A dear friend of mine died about a week ago. She was only fifty-three and had been battling cancer. We had been chatting on Facebook and she was encouraged because the chemotherapy seemed to have worked because she was cancer-free. I was going to see her while visiting Vancouver, British Columbia. She had grown up with my brother.
We would have gotten caught up. She would have shared her passion for art, which I had never known and I would have shared photos, stories and videos of my past year in Europe. We would have reminisced about our college days that still seem like only yesterday.
My beloved aunt also died–back in April. She was my mom’s sister. (When I say “Mom”, I mean the mom who raised me, not my biological mother. I only have one “Mom”).
Anyway, we were always closest to her because she and my mom were so close. She was the matriarch of the family, firm in her convictions, devout in her faith, effusive with her love.
I knew she wouldn’t be in Oregon when I returned. When I saw her the last time, she was weak. Her strong appetite had vanished and she just seemed to slump in her chair. In my mind I figured she was a candidate for a stroke. And that is exactly what happened.
Why am I being morbid? It is not my intention. It serves to remind me that life goes on. Even though I’ve only been gone from America a year, I know there will be changes when I get back. My friends will not have forgotten me. Oregon will still be green and gorgeous. The craft beer in Portland will still be good.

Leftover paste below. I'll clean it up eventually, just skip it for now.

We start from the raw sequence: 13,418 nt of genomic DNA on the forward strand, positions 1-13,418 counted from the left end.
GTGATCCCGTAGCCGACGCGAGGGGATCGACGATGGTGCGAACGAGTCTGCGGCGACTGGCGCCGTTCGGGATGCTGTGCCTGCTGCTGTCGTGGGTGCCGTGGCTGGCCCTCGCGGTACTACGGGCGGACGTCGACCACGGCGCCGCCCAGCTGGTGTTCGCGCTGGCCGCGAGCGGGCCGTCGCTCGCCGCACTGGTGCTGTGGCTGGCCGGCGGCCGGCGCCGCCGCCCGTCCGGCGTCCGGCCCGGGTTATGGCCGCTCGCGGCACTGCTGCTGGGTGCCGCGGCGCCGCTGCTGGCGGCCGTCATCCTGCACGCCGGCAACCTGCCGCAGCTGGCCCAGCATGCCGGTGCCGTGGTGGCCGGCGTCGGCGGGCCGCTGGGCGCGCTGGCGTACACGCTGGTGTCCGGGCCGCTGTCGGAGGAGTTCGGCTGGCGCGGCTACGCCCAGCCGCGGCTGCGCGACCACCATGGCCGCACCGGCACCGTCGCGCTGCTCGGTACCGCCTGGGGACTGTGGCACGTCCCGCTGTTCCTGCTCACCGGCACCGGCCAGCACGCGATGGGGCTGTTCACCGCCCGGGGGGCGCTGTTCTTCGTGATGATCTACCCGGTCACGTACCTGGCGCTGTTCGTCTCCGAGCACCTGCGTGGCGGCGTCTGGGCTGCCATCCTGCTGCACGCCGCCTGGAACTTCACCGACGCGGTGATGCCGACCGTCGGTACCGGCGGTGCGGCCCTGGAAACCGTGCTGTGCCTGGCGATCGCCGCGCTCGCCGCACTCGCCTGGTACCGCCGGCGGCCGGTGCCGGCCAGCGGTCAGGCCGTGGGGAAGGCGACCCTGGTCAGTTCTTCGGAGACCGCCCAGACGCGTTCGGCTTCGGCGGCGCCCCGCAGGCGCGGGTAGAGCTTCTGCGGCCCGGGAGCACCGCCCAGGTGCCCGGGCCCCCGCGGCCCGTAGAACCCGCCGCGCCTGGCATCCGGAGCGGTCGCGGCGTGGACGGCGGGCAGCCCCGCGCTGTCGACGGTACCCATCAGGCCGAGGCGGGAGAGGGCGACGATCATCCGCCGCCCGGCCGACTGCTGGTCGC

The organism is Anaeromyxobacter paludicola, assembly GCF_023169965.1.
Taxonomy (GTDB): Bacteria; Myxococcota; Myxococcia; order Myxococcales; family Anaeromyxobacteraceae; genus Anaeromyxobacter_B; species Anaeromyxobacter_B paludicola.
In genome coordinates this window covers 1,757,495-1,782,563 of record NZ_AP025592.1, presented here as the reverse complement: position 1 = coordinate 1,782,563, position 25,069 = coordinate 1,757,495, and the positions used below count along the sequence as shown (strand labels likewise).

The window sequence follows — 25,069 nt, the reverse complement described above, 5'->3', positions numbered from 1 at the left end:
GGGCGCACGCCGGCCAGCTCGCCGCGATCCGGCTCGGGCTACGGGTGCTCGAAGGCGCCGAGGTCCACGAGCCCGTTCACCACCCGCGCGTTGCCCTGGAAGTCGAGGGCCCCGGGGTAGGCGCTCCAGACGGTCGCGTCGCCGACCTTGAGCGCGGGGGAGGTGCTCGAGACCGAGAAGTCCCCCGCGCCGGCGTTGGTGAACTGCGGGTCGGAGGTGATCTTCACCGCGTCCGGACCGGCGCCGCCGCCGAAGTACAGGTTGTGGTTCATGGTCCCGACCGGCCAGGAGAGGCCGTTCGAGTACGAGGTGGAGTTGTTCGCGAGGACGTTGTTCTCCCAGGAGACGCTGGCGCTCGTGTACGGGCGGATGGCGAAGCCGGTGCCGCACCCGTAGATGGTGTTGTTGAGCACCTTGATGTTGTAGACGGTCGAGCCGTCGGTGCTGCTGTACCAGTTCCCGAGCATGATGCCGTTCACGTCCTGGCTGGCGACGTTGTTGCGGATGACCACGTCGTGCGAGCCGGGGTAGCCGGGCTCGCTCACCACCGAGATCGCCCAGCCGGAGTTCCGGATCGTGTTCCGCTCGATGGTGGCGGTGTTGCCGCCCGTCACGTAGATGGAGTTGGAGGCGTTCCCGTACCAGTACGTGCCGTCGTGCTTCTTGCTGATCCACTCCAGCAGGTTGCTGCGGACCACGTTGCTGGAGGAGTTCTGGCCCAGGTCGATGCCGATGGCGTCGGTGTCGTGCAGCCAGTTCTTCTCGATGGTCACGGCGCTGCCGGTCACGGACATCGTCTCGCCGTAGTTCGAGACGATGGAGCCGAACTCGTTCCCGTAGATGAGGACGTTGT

But absence does a number on a person. When you go away for an extended period, some things do change. It’s a truism.
When I returned after eight years in Southern California, I foolishly expected to pick up where I left off with my relationships. Didn’t happen. In discussing the issue with a good friend, he told me that, after such a long time being away, I was no longer on the short list of invitations to do things. People had become accustomed to the fact that I was gone. Some wondered if I would return. Things never were the same.
Perhaps that’s a good thing. Despite the pain of change, I still maintain that it’s a good thing. One thing that drive me nuts is monotony. Sometimes I think that, in the back of my mind, this relocation to Italy was a response to monotony. I needed to shake things up.
I think it’s helped. I’m more motivated and exhilarated by the possibilities facing me than I have been in a long time. Of course, that can change in a snap if I return to Oregon and no one is remotely interested in me. Fear can set in. Still, in a strangely perverse way, I think I’d rather function with that fear factor than settle into complacency.
And I don’t know how I’ve changed. I’m sure I’ll hear plenty from people when I return. Some of the changes might be real, some might be perceived–what someone superimposes over me because they “expect” a specific difference.
I’m still trying to figure out how I’ve changed, or if I have. Rather than try hard to find changes, I suppose I should just wait until I return and determine what is different about me, my views, my values, my observations. I’m sure some in some ways I will settle into old patterns and other ways I won’t. It will be the latter that reflects any change.
There’s a part of me that wishes I hadn’t left, if for no other reason than to have seen my aunt a few more times. Or to visit my dear friend and be blessed by her positive outlook in the face of death.
But my faith reminds me that we will be reunited once again. And, really, how could I have put my life on hold? There will always be a crisis somewhere, someone will always be in need. Not to sound boorish, but when would I ever step out if I were waiting for the perfect time?
No, the “perfect time” never really comes. You just have to decide for yourself and make the best of what comes from your decision. I could stay a bit longer in Europe, take a bigger risk. But it’s time to return home.